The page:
… Oh, and now I see you were referring to 25dn. Yes, not sure what happened there! Will correct..

  2. I never time Jumbos and can’t recall whether I found this particularly difficult, but the lack of comments on my print-out suggests it didn’t present me with any major problems.

    Re 3dn, sadly the “woke” princess is already here as a new Disney film of Snow White is in post-production and awaiting release next year or 2024. No prince, no dwarfs.

  3. ”Surely” said I “surely that is
    Something at my window lattice;
    Let me see, then, what thereat is,
    and this mystery explore –

    Nice one. Just within the allotted two hours. Several where I couldn’t pin the parsing down at first – including MADAM, MOVIE, HUMAN NATURE – but enjoyed belated PDMs after submission and from the blog. Many thanks. I was flummoxed for ages by the SUPERB American OWL.

    Were you, Jerry, being coyly cryptic about Sherman – what he is sadly best known for? His tank is, of course, CRS. The March sisters were a sequence in Only Connect last night enabling me to astonish mrs k with my literature GK.

    I was shocked to realise I knew nothing about Snow White apart from the dwarfs. I did not know (I had forgotten, I assume) that she was a princess, or how she came to live happily ever after. I liked 17dn ATLAS (world record) but COD to 46ac SHIFT KEY and WOD to 29ac THEREAT, one of my favourite rhymes in poetry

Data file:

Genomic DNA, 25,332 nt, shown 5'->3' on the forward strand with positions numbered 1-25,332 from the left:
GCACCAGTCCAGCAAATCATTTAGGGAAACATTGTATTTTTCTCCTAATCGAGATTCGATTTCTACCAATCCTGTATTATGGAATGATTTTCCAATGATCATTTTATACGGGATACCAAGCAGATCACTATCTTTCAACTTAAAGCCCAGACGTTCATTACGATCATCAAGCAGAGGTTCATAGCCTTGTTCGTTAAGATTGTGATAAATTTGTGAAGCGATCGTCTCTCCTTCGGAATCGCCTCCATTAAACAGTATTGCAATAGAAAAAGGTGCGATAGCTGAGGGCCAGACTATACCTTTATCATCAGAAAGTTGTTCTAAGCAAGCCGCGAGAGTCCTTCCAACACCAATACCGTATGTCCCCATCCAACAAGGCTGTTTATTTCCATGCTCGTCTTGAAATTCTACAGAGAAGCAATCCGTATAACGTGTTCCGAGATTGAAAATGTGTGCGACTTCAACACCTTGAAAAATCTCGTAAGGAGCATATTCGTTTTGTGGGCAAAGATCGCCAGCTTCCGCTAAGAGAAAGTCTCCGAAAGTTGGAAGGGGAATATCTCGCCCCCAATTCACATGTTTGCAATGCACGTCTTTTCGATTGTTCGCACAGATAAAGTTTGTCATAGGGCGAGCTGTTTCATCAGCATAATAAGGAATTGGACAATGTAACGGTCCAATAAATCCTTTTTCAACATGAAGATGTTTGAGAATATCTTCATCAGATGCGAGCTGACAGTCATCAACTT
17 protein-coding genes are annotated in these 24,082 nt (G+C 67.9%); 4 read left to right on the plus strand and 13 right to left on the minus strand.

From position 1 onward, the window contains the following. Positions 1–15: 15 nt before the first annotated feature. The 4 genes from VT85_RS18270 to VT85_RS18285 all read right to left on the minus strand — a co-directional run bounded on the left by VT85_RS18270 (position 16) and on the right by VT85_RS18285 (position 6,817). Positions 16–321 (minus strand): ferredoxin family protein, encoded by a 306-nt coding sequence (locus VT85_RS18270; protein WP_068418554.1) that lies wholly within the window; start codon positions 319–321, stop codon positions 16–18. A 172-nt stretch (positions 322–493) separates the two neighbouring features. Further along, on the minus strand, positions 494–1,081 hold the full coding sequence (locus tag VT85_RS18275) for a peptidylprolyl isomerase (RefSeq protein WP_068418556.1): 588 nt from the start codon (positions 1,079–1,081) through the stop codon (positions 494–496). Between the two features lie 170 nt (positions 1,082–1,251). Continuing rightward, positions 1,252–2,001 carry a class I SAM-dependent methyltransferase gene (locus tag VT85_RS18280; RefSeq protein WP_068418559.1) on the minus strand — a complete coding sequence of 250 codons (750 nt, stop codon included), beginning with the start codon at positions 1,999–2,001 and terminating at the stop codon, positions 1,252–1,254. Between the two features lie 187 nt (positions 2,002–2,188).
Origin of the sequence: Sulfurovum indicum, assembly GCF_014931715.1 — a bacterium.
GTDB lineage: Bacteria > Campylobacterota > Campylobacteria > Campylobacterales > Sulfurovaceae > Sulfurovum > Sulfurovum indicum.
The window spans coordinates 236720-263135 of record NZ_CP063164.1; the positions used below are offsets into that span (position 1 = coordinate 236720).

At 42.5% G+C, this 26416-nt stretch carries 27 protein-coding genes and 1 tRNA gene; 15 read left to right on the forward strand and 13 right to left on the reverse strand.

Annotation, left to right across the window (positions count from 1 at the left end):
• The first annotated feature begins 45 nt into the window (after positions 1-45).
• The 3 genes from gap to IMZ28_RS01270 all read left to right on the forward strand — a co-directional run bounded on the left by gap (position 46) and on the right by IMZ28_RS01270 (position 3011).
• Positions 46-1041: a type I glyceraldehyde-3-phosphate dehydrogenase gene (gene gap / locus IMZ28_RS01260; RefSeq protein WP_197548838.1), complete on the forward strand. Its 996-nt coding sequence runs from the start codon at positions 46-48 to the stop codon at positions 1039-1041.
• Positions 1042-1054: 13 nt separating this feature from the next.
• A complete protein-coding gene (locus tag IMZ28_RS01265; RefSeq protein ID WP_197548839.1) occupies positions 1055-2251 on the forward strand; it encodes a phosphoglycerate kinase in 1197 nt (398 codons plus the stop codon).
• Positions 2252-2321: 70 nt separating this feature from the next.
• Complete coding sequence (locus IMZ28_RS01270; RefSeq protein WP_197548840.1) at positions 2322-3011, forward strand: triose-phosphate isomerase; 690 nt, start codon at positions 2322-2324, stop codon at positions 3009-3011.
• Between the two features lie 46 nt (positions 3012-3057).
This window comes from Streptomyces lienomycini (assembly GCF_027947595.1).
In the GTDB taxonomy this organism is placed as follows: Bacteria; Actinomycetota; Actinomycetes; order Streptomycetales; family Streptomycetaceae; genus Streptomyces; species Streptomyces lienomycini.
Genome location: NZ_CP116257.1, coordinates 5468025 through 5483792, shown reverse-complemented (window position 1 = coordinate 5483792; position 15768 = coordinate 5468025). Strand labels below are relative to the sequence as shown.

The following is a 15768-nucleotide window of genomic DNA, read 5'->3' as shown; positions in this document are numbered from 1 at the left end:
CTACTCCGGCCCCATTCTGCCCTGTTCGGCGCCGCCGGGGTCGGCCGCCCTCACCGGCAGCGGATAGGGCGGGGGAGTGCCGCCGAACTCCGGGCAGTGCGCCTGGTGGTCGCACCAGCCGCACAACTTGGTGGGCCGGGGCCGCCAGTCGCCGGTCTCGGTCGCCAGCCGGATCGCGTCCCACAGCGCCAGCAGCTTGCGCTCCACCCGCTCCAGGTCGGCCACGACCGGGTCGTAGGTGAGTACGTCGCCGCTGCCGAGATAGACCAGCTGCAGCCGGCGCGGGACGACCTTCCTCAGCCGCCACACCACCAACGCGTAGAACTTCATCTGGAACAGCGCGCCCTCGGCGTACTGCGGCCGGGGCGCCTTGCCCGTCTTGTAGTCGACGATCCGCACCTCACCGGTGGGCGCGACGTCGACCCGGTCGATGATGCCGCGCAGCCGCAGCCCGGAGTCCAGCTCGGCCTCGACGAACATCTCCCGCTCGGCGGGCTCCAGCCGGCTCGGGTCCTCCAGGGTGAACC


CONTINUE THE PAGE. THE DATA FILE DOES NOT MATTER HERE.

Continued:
4. Thanks for the blog Jerry. I had lots of question marks in my notes but on second reading it all seems fairly straightforward. Maybe I too was still suffering from the various bugs I’ve had recently as my time of 1:31:50 was quite a bit slower than usual.

  5. One pink square for me for a carelessly biffed MASSINET and not paying enough attention to the wordplay. This crossword (and the comments) contains one of my pet peeves since I worked in printing as a teenager. What is called a “font” in this crossword (and on computers) is actually a “typeface”. A font is a typeface + a point size + whether it is bold or italic etc. So “10pt Helvetica bold” is a font. In letterpress days, it was actually a drawer of type and you couldn’t change from 10pt to 12pt simply by changing a value. I just checked and Chambers still has only this definition, and doesn’t admit to “font” being used for “typeface” as it mostly is these days. At 57ac I had to reverse engineer that there must be a character called Amy in Little Women and she must have been the fourth daughter (I’ve never read the book either, and I don’t expect I will).

    Sherman is pretty famous for the “march to the sea” and burning Atlanta in Gone with the Wind.

    1. Well, that is an interesting point, and one can certainly see the logic of distinguishing between a font and a typeface. I will remember that, and thank you for pointing it out. I see Collins and Dictionary.com also adhere to that definition..
      I blame Microsoft (not for the first time), for confusing the issue ..
      Since you clearly know your stuff, is this a serif typeface? It is called serif, but I don’t see any.. comment welcomed

      1. This is a serif typeface. The serifs are the tiny little protrusions at the bottom of letters. In a sans-serif (without serif) typeface, for example, an upper-case I is a straight vertical bar. With serifs, it is like a very squashed H on its side. Look at the I here and you can see the serifs. Maybe you are looking for something else.

        Oh, and I think it was actually Apple (or maybe Xerox PARC) that confused the issue. And that’s even with Steve Jobs having studied typography.

          1. Ah, I hadn’t thought of that. It is “serif” (either Times Roman or close) on my browserl

Comments are closed.